Christmas on the Cape
Trip Start Jun 25, 2006
127Trip End Aug 01, 2007
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So we made it back to Cape Town in time to get everything squared away before Katie's family arrived. We are renting a house in the swanky Cape Town neighborhood of Camps Bay for the week for Christmas then moving on to Stellenbosch for the last few days of their visit before we all leave South Africa just before New Years. We've occupied our time in Cape Town sightseeing and doing the usual Christmas festivities. It is the first time I've ever had a Christmas dinner outside, and after swimming in the pool to cool my sunburn!
One of the activities that Katie and I did was make a visit to Robben Island, which is an Alcatraz-like island prison, located just outside the harbor of Cape Town. It had a bit more infamous past than its counterpart in San Francisco though. Besides being used at times to quarantine lepers, house "deranged" persons, and incarcerate lawbreakers, it was used to house political prisoners during the apartheid era
On the topic of South Africa's apartheid past, something disconcerting that any person visiting this country will notice after a bit of time here is the racially segregated development pattern of virtually every city and town. The majority of residential areas look pretty much like anything you'd find in the USA, standard western-style houses with yards and the like, but whose vast majority of residents are Caucasian people. Most of the black citizens live on the fringe of each town, usually next to the highway in what is called a township. Townships are a squalid and crowded mix of shanties built from scavenged lumber, metal, and brick as well as a few small prefab, government-constructed houses. For the most part they are as grim as slums you might find in much poorer nations, but are the first we have seen since being in southern Africa. To quote the advice in our Lonely Planet guidebook, "The townships have an appalling crime rate and without a trustworthy guide, are off limits"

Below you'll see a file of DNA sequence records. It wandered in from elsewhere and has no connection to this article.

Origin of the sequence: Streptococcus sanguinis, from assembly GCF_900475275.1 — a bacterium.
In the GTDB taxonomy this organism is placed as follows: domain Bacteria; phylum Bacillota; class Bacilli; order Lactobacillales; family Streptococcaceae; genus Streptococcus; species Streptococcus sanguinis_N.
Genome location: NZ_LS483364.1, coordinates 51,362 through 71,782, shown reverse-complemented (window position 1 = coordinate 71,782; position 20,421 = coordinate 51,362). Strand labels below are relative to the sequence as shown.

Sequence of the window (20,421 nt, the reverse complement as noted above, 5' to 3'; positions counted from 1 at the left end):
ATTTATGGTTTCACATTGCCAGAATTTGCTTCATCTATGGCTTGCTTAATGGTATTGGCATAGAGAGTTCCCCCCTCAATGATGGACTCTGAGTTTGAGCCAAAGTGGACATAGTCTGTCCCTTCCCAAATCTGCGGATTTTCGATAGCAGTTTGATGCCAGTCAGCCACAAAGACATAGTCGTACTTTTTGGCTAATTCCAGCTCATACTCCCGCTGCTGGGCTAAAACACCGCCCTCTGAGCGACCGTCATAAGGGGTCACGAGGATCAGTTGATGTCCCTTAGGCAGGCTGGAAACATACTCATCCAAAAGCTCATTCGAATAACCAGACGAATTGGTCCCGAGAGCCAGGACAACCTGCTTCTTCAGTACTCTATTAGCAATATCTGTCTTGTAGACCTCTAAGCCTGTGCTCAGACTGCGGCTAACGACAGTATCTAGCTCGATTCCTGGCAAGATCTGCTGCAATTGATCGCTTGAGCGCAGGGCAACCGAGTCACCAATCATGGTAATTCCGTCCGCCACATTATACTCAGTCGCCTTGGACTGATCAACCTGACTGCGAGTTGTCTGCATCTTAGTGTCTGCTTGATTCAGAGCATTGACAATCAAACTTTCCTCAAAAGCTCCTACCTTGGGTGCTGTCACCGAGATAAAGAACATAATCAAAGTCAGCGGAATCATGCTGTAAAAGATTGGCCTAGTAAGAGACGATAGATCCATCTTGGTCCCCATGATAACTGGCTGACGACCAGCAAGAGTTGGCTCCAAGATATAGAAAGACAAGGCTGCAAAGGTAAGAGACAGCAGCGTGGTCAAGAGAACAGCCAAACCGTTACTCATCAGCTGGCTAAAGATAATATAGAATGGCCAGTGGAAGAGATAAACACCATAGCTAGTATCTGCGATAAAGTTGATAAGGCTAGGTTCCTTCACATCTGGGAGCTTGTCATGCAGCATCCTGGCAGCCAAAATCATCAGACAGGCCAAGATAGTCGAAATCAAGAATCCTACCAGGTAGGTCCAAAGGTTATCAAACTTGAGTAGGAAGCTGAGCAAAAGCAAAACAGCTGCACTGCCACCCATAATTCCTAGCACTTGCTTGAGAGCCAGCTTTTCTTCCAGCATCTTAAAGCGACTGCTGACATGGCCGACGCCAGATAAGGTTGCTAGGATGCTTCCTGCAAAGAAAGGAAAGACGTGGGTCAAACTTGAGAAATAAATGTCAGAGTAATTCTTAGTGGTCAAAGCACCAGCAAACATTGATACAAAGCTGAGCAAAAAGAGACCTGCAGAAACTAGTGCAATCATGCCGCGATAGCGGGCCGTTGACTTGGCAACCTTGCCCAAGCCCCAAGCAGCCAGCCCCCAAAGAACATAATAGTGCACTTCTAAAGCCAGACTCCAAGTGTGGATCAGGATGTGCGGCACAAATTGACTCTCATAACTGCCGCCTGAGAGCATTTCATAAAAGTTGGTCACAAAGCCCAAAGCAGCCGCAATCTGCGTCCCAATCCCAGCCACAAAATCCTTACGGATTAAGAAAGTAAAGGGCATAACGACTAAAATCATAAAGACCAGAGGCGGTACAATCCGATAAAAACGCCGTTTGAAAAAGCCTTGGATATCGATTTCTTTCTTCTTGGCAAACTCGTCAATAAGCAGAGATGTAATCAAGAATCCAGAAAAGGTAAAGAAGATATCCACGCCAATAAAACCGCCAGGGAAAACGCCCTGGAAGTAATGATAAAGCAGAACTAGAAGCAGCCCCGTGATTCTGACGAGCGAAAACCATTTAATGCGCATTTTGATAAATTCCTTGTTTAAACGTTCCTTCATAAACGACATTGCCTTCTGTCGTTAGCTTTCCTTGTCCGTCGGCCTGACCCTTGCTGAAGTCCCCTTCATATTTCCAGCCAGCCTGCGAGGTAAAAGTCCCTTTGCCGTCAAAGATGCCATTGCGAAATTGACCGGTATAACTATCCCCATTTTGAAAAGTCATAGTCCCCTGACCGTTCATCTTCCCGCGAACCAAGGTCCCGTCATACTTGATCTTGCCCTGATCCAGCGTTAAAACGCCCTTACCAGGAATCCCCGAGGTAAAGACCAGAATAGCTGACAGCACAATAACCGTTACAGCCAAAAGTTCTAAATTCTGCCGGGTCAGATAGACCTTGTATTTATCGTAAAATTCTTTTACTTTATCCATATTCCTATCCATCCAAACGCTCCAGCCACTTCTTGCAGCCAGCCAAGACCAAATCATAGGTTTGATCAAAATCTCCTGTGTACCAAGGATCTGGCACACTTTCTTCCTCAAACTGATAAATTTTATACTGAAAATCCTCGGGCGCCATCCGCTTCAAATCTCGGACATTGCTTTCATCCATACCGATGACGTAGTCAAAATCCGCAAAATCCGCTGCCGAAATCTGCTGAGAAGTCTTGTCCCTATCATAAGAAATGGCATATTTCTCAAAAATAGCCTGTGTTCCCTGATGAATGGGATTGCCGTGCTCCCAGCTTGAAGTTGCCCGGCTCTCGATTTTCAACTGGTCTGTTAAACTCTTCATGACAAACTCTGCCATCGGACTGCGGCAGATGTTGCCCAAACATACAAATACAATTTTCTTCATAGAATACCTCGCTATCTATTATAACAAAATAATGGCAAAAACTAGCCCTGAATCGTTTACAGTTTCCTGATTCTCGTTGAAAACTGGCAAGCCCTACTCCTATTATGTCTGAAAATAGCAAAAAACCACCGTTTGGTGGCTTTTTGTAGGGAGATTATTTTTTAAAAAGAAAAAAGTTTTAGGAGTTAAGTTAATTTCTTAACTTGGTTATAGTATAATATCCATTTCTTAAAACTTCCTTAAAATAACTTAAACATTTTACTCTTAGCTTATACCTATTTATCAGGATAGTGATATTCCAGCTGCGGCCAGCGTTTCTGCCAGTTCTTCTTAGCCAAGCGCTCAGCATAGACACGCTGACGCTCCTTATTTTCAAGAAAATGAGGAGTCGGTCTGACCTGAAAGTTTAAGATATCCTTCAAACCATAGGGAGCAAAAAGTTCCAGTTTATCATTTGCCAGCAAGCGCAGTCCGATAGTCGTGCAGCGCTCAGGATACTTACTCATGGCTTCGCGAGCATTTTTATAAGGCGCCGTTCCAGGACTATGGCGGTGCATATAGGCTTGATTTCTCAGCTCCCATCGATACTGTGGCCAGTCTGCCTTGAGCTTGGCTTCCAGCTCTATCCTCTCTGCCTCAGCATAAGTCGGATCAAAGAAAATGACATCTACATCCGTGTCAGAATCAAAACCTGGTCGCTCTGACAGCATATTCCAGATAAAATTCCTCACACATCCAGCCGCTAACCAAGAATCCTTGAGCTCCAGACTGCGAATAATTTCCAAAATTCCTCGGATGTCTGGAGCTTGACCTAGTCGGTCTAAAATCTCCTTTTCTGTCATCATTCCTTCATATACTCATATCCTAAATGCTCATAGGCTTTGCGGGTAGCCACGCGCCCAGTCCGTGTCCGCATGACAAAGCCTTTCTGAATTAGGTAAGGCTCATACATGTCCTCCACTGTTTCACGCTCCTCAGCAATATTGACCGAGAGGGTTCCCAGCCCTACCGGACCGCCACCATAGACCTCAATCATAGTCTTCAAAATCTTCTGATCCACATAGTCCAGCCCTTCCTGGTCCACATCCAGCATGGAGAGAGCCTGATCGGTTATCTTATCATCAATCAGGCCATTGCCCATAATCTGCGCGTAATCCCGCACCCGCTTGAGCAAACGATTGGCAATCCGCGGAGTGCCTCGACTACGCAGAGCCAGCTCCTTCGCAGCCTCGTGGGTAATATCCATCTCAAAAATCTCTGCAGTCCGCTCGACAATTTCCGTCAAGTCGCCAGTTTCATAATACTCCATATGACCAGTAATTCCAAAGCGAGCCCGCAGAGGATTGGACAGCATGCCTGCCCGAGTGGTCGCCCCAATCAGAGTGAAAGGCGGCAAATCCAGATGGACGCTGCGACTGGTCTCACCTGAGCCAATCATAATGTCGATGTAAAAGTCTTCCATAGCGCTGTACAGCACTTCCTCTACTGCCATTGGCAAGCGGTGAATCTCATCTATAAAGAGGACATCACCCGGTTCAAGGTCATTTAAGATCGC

This pattern of development is one of most visible lingering legacies of apartheid. Up until its abolishment in 1994, government policy treated black South Africans as second-class citizens in every respect. It was illegal for them to own property, they had separate and inferior educational facilities, and neighborhoods were strictly segregated. Townships were the only areas available for them to legally live in. With the end of apartheid conditions certainly have improved but far less than one would hope. When over 75% of a population is deliberately undereducated, cut off to almost every opportunity for economic advancement, and corralled into ghettos for many generations, it created a really complicated problem to conquer once all the legal boundaries were lifted. Empowering, educating, adequately housing, and creating opportunity for all its citizens has been one of the biggest challenges for the post-apartheid South African government.
We are actually starting to feel like we live in South Africa. It is the longest place we have been since we left home, and all the similarities to the US makes it easy to forget that we are actually in Africa. The people here seem to be universally friendly, almost to a point sometimes that you think you must be on some sort of hidden camera show.
And since we have had a rental car for the last 2 weeks, we are actually starting to know our way around the place and things are looking very familiar.
It has been really fun having my family here, and watching their disbelief that Cape Town seems more like San Francisco than their preconceived notions of Africa. Over the last few days, we have explored downtown Cape Town, gone to the most southwestern tip of Africa at the Cape of Good Hope, taken in a little culture at the Cape Town City Ballet, and tasted fine wines throughout the South African winelands. The time with them is winding down, and it will be sad to send them off as it will be 6 months before we see them again.